“The nomograms for glioblastoma address a significant unmet need in the design of clinical trials for new treatments for this deadly brain cancer, for which patients have few treatment options,” said Jill Barnholtz-Sloan, Ph.D., lead author of the study, previously Sally S. Morley Designated Professor for Brain Tumor Research at Case Western Reserve University School of Medicine and Director of Health Analysis at research at Cleveland University Hospitals (both in Cleveland, Ohio).
“Despite advances in treatment and biological understanding, the prognosis of patients with glioblastoma remains grim and we do not understand the biological mechanisms underlying these known gender differences in terms of incidence and survival,” said said Dr Barnholtz-Sloan.
Also contributing to this study: Barrow Neurology Clinics Accruals, Arizona Oncology Services Foundation, Case Comprehensive Cancer Center, Cleveland Clinic Foundation, Penn State University, Washington University (St. Louis), University of Texas-MD Anderson Cancer Center, Thomas Jefferson University Hospital, Intermountain Medical Center, USON-Willamette Valley Cancer Center, University of Wisconsin School of Medicine and Public Health, American College of Radiology, Miami Cancer Institute, Tel-Aviv Medical Center (Israel) and McGill University Health Center (Canada).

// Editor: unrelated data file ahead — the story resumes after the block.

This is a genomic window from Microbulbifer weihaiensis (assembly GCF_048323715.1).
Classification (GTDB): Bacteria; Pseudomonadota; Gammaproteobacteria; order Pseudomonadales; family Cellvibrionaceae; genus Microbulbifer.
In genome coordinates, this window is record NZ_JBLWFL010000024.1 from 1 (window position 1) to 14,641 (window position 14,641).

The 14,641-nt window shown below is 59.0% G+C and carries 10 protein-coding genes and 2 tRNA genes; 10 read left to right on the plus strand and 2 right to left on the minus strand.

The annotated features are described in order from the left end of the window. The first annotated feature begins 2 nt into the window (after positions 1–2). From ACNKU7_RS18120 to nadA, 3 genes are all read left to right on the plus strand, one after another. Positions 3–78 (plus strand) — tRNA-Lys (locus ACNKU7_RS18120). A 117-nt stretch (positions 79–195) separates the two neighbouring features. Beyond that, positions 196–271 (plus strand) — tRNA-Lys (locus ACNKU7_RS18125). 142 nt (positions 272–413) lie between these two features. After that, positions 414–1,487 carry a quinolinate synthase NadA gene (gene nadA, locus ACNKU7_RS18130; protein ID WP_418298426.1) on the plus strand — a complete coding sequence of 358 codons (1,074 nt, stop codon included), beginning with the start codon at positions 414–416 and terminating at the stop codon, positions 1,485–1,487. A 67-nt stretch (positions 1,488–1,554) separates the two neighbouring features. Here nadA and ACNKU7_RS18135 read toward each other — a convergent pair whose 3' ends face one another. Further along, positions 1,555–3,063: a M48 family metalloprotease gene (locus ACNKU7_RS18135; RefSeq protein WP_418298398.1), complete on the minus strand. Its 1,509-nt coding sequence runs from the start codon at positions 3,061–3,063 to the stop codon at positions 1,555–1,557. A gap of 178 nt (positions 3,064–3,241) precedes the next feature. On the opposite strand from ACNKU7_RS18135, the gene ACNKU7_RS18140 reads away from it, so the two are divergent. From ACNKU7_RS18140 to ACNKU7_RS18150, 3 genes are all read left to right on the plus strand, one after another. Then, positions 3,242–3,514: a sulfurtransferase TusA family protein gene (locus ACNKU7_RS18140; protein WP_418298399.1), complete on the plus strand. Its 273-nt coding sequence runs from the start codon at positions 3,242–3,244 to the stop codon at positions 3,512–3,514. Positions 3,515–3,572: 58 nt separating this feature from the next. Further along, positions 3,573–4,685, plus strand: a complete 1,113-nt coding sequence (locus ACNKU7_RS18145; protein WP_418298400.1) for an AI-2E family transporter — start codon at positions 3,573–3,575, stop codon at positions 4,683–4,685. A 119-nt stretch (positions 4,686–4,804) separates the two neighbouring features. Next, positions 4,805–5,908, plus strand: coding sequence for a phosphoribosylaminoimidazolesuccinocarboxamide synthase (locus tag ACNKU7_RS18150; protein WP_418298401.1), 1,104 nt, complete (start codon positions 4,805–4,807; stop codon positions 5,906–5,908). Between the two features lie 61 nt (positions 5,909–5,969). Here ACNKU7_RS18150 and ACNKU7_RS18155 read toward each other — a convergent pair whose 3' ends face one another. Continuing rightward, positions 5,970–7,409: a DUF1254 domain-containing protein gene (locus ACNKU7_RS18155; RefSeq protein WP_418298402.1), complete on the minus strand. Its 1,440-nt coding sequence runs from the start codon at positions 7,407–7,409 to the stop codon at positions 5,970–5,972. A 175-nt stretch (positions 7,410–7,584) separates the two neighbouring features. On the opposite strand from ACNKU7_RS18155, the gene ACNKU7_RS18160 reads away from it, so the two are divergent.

The study – Independently validated sex-specific nomograms to predict survival in patients with newly diagnosed glioblastoma: NRG Oncology RTOG 0525 and 0825 – was supported by grants from the National Cancer Institute, Merck & Co. Inc. and Genentech BioOncology.
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About TGen, a City of Hope Affiliate
The Translational Genomics Research Institute (TGen) is a Phoenix, Arizona-based nonprofit organization dedicated to driving ground-breaking research with life-changing results. TGen is affiliated with City of Hope, a world-renowned independent research and treatment center for cancer, diabetes and other life-threatening diseases: CityofHope.org. This affiliation with precision medicine allows the two institutes to complement each other in research and patient care, with City of Hope providing an important clinical setting to advance the scientific discoveries made by TGen. TGen is focused on helping patients with neurological disorders, cancer, diabetes and infectious diseases through cutting-edge translational research (the process of rapidly moving research to benefit the patient). Doctors and scientists at TGen strive to unravel the genetic components of common and complex rare diseases in adults and children. By working with collaborators from scientific and medical communities around the world, TGen makes a substantial contribution to help our patients through the efficiency and effectiveness of the translational process. For more information visit: tgen.org. Follow TGen on Facebook, LinkedIn and Twitter @TGen.
Senior Scientific Writer TGen
Journal of Neuro-Oncology
The title of the article
Independently validated sex-specific nomograms to predict survival in patients with newly diagnosed glioblastoma: NRG Oncology RTOG 0525 and 0825